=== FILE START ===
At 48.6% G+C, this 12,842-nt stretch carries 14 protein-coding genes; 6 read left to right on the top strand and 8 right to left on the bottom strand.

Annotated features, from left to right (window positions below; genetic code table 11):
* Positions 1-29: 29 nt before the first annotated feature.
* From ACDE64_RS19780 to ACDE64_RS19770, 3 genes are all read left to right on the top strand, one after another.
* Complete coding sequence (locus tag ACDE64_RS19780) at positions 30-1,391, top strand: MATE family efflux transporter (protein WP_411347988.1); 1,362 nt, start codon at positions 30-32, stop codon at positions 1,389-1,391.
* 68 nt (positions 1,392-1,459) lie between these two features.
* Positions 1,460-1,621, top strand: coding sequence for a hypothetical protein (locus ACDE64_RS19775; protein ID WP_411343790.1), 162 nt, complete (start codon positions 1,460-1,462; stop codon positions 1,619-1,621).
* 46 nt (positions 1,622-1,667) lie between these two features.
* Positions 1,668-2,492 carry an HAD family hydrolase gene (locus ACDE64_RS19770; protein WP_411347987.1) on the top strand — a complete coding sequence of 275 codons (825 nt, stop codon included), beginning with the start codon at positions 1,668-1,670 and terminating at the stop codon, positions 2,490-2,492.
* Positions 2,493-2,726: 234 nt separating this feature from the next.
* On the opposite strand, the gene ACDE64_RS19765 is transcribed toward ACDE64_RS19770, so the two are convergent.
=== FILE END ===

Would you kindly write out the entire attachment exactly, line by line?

At 48.6% G+C, this 12,842-nt stretch carries 14 protein-coding genes; 6 read left to right on the top strand and 8 right to left on the bottom strand.

Annotated features, from left to right (window positions below; genetic code table 11):
* Positions 1-29: 29 nt before the first annotated feature.
* From ACDE64_RS19780 to ACDE64_RS19770, 3 genes are all read left to right on the top strand, one after another.
* Complete coding sequence (locus tag ACDE64_RS19780) at positions 30-1,391, top strand: MATE family efflux transporter (protein WP_411347988.1); 1,362 nt, start codon at positions 30-32, stop codon at positions 1,389-1,391.
* 68 nt (positions 1,392-1,459) lie between these two features.
* Positions 1,460-1,621, top strand: coding sequence for a hypothetical protein (locus ACDE64_RS19775; protein ID WP_411343790.1), 162 nt, complete (start codon positions 1,460-1,462; stop codon positions 1,619-1,621).
* 46 nt (positions 1,622-1,667) lie between these two features.
* Positions 1,668-2,492 carry an HAD family hydrolase gene (locus ACDE64_RS19770; protein WP_411347987.1) on the top strand — a complete coding sequence of 275 codons (825 nt, stop codon included), beginning with the start codon at positions 1,668-1,670 and terminating at the stop codon, positions 2,490-2,492.
* Positions 2,493-2,726: 234 nt separating this feature from the next.
* On the opposite strand, the gene ACDE64_RS19765 is transcribed toward ACDE64_RS19770, so the two are convergent.